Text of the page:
We are all curious of what lies on the so-called ‘other side’ of the global Coronavirus pandemic, but what seems certain right now is that we can’t put the technological genie and it’s effects on our mental health back in the bottle.
This month, theologian Ted Peters explores the uses and possible conundrums of Elon Musk’s recently announced Neuralink chips that could be implanted in the human brain. The possible medical breakthroughs are many as the ways Musk could profit from this new technology in selling it to various parties.
What seems assured is that the barrier between man and machine in this new age of artificial intelligence will likely be blurred even more should this technology take hold.
But besides allowing for downloading of perhaps biblical texts in seconds to our brains, technology as of late has also been powering our “being the church,” a topic being explored this month by ELCA congregation member and retired chemist Robert Buntrock. What does it mean to be a church without walls and more importantly, what does it say of our congregational relationships as a Zoom-based church?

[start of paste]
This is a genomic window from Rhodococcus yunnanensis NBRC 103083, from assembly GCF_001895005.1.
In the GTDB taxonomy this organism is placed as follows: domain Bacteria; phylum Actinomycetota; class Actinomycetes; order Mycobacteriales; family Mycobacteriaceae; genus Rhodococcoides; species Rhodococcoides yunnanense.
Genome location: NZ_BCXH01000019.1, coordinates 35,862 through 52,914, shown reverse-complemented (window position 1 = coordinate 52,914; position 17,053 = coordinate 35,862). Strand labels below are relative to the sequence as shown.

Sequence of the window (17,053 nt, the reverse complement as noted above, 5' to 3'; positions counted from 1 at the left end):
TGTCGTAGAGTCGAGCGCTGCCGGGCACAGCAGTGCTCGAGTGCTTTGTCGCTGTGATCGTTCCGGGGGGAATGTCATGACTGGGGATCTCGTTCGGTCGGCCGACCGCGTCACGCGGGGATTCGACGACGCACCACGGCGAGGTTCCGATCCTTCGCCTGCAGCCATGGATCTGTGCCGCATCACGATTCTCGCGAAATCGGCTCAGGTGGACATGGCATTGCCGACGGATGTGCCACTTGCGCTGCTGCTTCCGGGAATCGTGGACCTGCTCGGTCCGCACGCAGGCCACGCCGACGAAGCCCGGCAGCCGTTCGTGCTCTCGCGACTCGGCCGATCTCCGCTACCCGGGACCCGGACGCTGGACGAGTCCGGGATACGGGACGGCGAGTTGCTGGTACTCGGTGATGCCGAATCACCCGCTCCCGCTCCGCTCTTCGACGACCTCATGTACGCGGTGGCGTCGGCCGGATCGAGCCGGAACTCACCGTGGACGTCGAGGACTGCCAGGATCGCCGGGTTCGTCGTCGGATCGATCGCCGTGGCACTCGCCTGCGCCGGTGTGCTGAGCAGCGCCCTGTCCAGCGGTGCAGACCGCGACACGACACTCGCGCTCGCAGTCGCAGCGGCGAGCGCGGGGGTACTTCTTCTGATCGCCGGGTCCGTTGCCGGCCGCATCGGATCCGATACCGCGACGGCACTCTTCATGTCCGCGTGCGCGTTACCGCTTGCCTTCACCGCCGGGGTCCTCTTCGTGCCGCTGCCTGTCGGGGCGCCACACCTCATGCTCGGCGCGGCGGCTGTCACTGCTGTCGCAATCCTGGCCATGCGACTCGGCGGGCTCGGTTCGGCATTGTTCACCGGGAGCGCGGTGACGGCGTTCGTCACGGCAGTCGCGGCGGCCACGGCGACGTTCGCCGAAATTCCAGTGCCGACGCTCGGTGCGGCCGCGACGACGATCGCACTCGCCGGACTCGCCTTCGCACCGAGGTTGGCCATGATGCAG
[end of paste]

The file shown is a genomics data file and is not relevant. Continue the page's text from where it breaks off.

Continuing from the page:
Still Zoom is fueling more opportunities to see the connections between faith and science like never before, including the Lutheran Alliance for Faith, Science and Technology’s first Zoom live event featuring the retired ELCA Pastor Bruce Booher’s eye to the skies.
We can only hope that we will find even more ways to learn, explore our faith and connect with one another in the months to come.
Susan is an author with a long-time interest in religion and science. She currently edits Covalence, the Lutheran Alliance for Faith, Science and Technology’s online magazine. She has written articles in The Lutheran and the Zygon Center for Religion and Science newsletter. Susan is a board member for the Center for Advanced Study of Religion and Science, the supporting organization for the Zygon Center and the Zygon Journal. She also co-wrote Our Bodies Are Selves with Dr. Philip Hefner and Dr. Ann Pederson.